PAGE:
What I'm saying is that visual inspection by a GI is more important when determining the severity of the disease, because he can see how much inflammation there is, he can see if there is some stricture formation, colonic friability (normal mucosa doesn't bleed when rubbed gently, inflamed mucosa does), and more. So if he says it's mild, he probably means that, while there is extensive involvement, the degree of inflammation isn't as bad as it could be.

Samynic
Regular Member


Date Joined Aug 2008
Total Posts : 56
   Posted 12/31/2008 12:29 AM (GMT -6)   
I dont believe I am in a flare. I was having ribbon shaped stool and thats why it even got scheduled... needless to say I am very shocked and surprised. Blah. All she did was put me on prednisone, for what I dont know. Inflammation I assume but I feel in remission other than the painful passing of stool.
22 years old
Diagnosed with UC June 2005 at age 19
Just graduated from Virginia Tech

Have taken:
Cortifoam, Sulfasalazine, Cipro, Flagyl, Codine, Hydrocodone, Roxicodone, Canasa, Aloe Vera Juice, Prednisone

Currently:
Asacol, Dicyclomine,Zoloft, Probiotics, Flintstones Vitamins with Iron

Never have had a colonoscopy just one sig flex over 3 years ago. Dont really have a GI because No insurance :(


Old Hat
Veteran Member


Date Joined Feb 2007
Total Posts : 5163
   Posted 1/1/2009 4:33 PM (GMT -6)   
The "ribbon-shape" indicates that the lumen (hollow space) of your colon has narrowed, a common development with UC inflammation. That's what gives you pain when you're trying to pass stool. Prednisone is a high-powered anti-inflammatory that should (taken as directed) relieve the inflammation so that your lumen returns to a more normal width; then the stool can pass thru more easily. The lumen is like the hollow of a tunnel-- you don't want it to get so narrow that it blocks. Take care of yourself, eh? / Old Hat (nearly 30 yrs with left-sided UC ... [etc.])

Christine1946
Veteran Member


Date Joined Aug 2008
Total Posts : 5957
   Posted 1/1/2009 5:14 PM (GMT -6)   
     I'm a bit confused.  When I was admitted to the hospital in May the CT scan indicated inflammation throughout the colon.  My amylase and lipase were WAY high meaning pancreatic problems.  That was on May 4th early a.m.  I was taken off the 6MP, given high dose of prednisone (60 mgm via pic line), Colazal, Cort enemas, Canasa plus 3 blood pressure meds for extremely high blood pressure.  By Thursday my pancreatic enzyme levels had returned to normal.  I had the colonoscopy the next day..Friday.  Colonoscopy showed ulcerative proctitis..mild/moderate with no inflammation in the upper colon.  Wonder why the CT scan showed inflammation throughout the colon?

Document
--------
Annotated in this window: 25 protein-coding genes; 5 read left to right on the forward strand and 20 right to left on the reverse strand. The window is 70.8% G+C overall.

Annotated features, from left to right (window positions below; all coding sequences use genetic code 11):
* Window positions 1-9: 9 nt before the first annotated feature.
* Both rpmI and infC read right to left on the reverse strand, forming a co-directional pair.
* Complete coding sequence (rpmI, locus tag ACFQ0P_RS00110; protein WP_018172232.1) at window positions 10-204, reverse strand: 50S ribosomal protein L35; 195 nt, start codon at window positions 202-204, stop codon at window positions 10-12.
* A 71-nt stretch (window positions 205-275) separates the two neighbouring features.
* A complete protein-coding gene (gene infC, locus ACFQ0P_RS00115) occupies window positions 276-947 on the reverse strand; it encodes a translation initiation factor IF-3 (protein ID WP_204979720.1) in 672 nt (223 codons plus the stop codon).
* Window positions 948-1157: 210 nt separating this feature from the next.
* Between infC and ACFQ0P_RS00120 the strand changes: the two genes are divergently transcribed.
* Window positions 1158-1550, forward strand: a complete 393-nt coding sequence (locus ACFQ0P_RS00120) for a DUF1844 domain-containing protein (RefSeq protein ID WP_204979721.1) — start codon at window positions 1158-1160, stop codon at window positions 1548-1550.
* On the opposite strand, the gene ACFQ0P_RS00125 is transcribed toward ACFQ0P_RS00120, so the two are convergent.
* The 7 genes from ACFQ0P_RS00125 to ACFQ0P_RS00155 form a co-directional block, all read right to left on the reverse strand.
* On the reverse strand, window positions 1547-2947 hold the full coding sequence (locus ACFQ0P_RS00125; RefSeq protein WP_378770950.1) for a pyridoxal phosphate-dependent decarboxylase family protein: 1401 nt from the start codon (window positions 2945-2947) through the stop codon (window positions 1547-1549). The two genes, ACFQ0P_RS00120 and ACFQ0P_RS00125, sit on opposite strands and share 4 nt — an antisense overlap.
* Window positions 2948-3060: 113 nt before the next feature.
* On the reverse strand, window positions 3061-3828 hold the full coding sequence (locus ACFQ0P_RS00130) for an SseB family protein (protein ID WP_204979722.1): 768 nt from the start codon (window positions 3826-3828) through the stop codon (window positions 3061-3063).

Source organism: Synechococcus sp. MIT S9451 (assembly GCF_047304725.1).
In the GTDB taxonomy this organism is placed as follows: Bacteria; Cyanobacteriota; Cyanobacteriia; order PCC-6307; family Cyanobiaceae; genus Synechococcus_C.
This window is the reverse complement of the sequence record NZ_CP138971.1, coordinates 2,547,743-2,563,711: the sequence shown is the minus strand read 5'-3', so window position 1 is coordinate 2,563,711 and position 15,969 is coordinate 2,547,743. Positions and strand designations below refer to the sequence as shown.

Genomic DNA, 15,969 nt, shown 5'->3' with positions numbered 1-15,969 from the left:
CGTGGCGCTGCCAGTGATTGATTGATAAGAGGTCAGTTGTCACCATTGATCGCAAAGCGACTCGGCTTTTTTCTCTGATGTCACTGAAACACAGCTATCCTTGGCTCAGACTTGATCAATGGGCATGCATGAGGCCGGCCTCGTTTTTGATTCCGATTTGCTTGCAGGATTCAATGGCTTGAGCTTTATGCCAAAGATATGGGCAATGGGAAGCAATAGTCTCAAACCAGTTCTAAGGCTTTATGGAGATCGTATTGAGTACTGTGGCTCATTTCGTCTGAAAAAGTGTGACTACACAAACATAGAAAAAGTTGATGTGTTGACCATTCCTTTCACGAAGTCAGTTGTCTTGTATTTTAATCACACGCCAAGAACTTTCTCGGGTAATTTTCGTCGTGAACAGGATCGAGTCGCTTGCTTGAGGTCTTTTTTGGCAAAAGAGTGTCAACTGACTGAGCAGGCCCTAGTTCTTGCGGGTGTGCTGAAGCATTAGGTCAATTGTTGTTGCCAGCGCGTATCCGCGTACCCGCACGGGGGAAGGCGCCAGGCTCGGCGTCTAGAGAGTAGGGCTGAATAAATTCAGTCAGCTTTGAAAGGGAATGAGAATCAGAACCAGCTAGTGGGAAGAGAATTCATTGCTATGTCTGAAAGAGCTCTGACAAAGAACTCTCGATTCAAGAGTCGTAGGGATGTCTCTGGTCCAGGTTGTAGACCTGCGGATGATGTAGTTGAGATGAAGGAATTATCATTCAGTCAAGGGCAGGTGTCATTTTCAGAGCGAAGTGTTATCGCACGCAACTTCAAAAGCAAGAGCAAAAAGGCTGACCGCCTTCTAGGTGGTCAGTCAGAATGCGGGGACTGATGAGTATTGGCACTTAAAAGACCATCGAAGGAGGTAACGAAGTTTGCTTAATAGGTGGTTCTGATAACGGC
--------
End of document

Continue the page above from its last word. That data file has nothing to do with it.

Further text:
62 yr old granny. South Jersey
Diagnosed with ulcerative proctitis in 1998 in hospital
Hospitalized (2nd time) in May 2008
Update 11/03/08...finally in remission!!  Hope I don't jinx myself.  Off the prednisone since 11/01/08...now see if I can stay off for longer than two weeks.  Other meds: 6MP (75 mgm), colazal (6 per day), Benicar and Toprol (high blood pressure meds), Probiotic (2 per day), fish oil capsule and multi-vitamin and calcium with vitamin D.


quincy
Elite Member


Date Joined May 2003
Total Posts : 30366
   Posted 1/2/2009 2:51 AM (GMT -6)   
That is interesting Christine...there are degrees of inflammation...could be part of the reason...the other could be that the 6MP you were on previously plus high dosage pred via pic could have dealt with the inflammation fairly quickly. It seems UC heals from up to down.....interesting, nonetheless.

What were the biopsy results of your c-scope at that time? They could show microscopically what cannot be seen...even if mild.

q
*Heather* Status..Asacol 6 (3 twice daily); flaring since Dec 22, enemas nightly (sigh!!)
~diagnosed January 1989 UC (proctosigmoiditis)
~Bentylol (dicyclomine) 20mg as needed